2) We have found that DA has a key role in regulating the earliest forms of spinal network activity observed in the zebrafish embryo. We have shown that DA signalling strongly inhibits "spontaneous network activity" (SNA), an immature form of network activity that propagates between electrically coupled spinal neurons prior to the formation of synapses. Addition of DA during this period silences SNA, an effect which can be occluded by the D4 receptor antagonist clozapine. Systematic patch clamp analysis of spinal neuron responses to DA revealed that this signalling molecule acts by specifically modulating ionic conductances of descending spinal cord interneurons. We have shown that DA enhances a leak potassium conductance and suppresses a persistent sodium conductance in these cells, causing network hyperpolarisation and cessation of spontaneous activity. To examine the functional role of this immature form of network activity, we exposed early stage zebrafish to the DA neurotoxin 6-OH-DA. This drug perturbed maturation of spinal network activity, suggesting that DA may have key roles in regulating the maturation of more mature forms of network output during spinal development.

3) We have examined the functional roles of NO signalling during spinal cord maturation. We have found that pharmacological and antisense perturbation of spinal NOS1 expression has a dramatic impact on the growth of nascent primary motoneurons. Loss of NOS1 activity dramatically increases motor axon arborisation whilst exogenous NO has the opposite effect. These findings demonstrate that NO is a critical regulator of spinal motoneuron maturation during early development.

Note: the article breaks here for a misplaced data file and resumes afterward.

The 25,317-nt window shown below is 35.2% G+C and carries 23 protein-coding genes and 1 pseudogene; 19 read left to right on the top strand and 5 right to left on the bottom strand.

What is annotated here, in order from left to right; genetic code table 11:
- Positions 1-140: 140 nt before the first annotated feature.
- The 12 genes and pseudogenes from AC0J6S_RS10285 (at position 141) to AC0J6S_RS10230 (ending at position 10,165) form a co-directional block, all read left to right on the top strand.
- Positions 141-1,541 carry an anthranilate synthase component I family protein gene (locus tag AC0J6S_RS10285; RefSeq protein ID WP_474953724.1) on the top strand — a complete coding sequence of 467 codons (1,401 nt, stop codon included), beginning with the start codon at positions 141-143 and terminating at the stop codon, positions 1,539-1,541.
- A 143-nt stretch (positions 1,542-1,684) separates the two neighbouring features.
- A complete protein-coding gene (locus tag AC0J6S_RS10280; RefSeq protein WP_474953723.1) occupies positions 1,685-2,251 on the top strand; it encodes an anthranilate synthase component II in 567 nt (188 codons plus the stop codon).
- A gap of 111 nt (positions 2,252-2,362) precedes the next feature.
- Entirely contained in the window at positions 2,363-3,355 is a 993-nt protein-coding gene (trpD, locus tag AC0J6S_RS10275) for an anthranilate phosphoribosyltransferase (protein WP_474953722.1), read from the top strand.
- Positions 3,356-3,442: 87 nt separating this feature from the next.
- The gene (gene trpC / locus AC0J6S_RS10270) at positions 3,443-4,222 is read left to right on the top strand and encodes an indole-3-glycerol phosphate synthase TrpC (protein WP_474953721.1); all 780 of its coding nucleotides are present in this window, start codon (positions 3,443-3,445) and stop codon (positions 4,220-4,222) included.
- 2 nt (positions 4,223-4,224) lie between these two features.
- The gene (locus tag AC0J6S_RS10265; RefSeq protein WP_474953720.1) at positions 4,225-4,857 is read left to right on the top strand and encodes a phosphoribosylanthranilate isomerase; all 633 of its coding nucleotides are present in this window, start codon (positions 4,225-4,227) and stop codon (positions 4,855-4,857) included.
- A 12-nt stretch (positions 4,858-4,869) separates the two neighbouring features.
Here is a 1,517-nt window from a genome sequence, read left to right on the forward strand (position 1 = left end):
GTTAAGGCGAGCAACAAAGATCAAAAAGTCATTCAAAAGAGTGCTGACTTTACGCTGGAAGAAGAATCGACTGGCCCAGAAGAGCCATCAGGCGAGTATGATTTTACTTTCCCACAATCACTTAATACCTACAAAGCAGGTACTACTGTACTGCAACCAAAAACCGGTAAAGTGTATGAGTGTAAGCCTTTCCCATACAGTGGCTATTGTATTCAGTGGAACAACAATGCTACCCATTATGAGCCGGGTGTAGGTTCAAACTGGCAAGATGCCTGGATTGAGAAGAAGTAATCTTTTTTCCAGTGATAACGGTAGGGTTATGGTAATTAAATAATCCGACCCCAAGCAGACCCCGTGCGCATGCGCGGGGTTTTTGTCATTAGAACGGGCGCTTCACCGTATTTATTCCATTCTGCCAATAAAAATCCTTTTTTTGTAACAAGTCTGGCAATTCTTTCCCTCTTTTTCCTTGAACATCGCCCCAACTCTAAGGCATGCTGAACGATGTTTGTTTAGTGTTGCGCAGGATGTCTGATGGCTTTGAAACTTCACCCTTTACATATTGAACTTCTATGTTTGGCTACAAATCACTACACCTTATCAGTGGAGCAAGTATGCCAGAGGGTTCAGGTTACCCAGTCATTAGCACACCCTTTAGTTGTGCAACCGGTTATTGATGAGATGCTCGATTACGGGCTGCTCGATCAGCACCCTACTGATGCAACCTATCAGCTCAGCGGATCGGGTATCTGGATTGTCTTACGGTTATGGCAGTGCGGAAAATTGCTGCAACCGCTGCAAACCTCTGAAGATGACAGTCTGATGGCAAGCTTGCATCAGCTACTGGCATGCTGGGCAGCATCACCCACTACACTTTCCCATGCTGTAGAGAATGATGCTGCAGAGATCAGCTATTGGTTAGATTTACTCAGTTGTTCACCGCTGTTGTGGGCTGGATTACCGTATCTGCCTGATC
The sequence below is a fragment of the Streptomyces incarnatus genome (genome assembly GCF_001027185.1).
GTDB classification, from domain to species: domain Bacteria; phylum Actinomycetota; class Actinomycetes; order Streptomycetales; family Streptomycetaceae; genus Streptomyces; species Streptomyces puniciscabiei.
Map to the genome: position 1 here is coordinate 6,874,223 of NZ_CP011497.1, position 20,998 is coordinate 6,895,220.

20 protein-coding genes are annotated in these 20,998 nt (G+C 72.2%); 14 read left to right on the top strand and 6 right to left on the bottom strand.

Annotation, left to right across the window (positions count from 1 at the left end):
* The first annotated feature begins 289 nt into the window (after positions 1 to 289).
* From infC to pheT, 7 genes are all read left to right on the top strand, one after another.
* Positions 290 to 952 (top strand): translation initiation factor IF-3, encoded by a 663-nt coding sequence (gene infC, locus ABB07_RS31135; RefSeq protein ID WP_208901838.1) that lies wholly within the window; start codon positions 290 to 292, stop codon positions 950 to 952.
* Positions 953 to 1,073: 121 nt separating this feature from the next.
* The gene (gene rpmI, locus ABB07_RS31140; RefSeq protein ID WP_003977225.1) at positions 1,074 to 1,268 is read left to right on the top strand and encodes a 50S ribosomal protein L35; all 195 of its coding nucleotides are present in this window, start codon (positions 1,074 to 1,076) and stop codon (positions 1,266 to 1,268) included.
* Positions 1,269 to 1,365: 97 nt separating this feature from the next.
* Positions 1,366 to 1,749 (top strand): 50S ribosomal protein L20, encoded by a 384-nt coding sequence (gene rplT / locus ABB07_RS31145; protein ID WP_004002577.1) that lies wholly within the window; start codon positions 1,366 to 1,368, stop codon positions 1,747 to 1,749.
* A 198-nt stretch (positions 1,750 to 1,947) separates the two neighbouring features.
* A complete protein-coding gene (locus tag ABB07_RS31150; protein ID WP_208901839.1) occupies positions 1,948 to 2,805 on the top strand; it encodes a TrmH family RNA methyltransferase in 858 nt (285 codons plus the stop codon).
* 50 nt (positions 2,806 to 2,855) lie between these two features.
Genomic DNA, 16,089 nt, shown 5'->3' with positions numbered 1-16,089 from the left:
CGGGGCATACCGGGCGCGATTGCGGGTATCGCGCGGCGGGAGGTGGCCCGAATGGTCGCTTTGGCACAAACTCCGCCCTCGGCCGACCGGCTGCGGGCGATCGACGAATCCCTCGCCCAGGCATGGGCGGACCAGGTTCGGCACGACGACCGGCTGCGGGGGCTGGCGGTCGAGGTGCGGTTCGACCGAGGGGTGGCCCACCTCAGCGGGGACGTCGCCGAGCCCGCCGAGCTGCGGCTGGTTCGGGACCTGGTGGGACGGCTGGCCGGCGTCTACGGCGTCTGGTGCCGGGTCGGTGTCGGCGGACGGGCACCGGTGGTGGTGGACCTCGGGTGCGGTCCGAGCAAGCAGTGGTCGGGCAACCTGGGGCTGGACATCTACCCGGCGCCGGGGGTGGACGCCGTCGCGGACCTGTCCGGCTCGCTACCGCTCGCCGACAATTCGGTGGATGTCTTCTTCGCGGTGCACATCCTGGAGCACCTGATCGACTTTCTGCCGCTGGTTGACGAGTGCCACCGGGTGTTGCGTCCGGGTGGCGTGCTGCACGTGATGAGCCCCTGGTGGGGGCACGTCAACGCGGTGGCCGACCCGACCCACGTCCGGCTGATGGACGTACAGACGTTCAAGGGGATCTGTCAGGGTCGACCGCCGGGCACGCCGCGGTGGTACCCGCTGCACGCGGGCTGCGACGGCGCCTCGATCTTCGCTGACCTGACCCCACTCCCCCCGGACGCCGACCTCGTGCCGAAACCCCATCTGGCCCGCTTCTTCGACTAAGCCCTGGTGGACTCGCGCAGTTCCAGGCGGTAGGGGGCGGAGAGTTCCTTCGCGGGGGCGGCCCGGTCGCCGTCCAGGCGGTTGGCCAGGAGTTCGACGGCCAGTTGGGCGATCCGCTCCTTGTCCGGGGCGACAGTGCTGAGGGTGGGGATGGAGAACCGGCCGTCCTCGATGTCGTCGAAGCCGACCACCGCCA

Exploitation Route This work may help to instruct strategies for treatment of developmental brain disorders. Our work suggests that developmental perturbations in GABA/NO signalling can have a marked impact on nervous system development, which may have relevance to the mechanisms underpinning or treatment of neurodevelopmental disorders.
Sectors Pharmaceuticals and Medical Biotechnology,Other

Description Invited speaker, University of Bristol 
Form Of Engagement Activity A talk or presentation
Part Of Official Scheme? Yes
Type Of Presentation Paper Presentation
Geographic Reach International
Primary Audience Participants in your research or patient groups
Results and Impact Talk title: "Development of the zebrafish locomotor network"

no actual impacts realised to date
Year(s) Of Engagement Activity 2008